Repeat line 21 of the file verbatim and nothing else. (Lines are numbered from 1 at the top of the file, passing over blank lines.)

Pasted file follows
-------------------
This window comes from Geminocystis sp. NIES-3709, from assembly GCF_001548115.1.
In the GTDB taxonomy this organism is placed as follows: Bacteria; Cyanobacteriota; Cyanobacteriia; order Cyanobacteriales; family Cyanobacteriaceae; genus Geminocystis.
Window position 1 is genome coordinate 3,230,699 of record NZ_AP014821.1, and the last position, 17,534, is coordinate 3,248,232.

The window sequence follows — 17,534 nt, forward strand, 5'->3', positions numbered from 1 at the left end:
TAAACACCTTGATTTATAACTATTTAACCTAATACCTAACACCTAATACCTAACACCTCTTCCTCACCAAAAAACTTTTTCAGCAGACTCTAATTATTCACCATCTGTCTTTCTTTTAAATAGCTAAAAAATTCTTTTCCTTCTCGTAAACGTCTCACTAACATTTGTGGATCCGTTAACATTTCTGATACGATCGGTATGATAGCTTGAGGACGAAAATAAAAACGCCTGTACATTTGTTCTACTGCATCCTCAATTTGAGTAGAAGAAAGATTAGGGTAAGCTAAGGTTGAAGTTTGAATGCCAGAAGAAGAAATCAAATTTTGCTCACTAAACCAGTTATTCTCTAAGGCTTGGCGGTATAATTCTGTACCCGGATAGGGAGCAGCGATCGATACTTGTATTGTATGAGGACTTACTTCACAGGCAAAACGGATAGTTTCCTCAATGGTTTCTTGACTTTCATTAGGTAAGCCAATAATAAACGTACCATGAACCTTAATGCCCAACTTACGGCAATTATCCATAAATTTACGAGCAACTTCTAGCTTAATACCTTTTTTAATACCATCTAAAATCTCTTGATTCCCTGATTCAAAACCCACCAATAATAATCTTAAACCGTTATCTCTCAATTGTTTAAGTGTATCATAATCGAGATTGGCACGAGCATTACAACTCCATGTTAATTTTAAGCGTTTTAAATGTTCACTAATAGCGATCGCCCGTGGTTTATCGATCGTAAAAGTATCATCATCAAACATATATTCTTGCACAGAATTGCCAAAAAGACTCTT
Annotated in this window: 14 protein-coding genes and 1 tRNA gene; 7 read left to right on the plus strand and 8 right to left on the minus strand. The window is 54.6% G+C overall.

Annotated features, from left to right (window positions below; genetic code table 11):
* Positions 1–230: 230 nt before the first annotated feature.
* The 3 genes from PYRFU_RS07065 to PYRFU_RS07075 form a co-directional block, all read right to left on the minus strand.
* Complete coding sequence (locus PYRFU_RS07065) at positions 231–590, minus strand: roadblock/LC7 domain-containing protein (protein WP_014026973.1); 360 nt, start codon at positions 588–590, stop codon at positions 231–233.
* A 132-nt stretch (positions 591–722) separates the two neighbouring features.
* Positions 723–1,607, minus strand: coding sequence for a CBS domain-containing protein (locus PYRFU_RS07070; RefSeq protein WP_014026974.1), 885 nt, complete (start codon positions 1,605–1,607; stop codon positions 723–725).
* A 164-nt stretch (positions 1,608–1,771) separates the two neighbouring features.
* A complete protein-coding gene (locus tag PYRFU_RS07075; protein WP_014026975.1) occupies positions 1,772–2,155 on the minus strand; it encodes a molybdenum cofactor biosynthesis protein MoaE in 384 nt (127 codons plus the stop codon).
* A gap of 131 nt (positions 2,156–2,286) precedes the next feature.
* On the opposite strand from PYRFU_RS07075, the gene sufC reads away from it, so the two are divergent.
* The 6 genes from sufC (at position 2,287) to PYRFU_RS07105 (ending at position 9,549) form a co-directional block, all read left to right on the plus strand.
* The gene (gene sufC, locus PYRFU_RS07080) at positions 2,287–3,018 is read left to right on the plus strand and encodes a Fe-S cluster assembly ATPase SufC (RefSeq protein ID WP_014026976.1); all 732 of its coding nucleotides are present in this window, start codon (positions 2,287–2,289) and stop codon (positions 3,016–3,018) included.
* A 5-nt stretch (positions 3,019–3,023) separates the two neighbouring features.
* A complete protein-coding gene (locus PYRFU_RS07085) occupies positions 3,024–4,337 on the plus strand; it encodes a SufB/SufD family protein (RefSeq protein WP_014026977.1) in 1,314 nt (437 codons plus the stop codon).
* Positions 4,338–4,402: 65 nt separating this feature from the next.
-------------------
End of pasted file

* Positions 4,338–4,402: 65 nt separating this feature from the next.